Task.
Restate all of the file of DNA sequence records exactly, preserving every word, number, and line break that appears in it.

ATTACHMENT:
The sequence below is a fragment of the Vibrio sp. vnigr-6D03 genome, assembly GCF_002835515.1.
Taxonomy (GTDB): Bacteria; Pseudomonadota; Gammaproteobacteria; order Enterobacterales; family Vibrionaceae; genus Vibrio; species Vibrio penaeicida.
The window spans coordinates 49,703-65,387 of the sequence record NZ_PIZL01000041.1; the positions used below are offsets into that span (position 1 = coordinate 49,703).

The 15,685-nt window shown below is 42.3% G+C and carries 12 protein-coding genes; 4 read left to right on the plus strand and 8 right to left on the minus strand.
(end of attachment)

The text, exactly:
The sequence below is a fragment of the Vibrio sp. vnigr-6D03 genome, assembly GCF_002835515.1.
Taxonomy (GTDB): Bacteria; Pseudomonadota; Gammaproteobacteria; order Enterobacterales; family Vibrionaceae; genus Vibrio; species Vibrio penaeicida.
The window spans coordinates 49,703-65,387 of the sequence record NZ_PIZL01000041.1; the positions used below are offsets into that span (position 1 = coordinate 49,703).

The 15,685-nt window shown below is 42.3% G+C and carries 12 protein-coding genes; 4 read left to right on the plus strand and 8 right to left on the minus strand.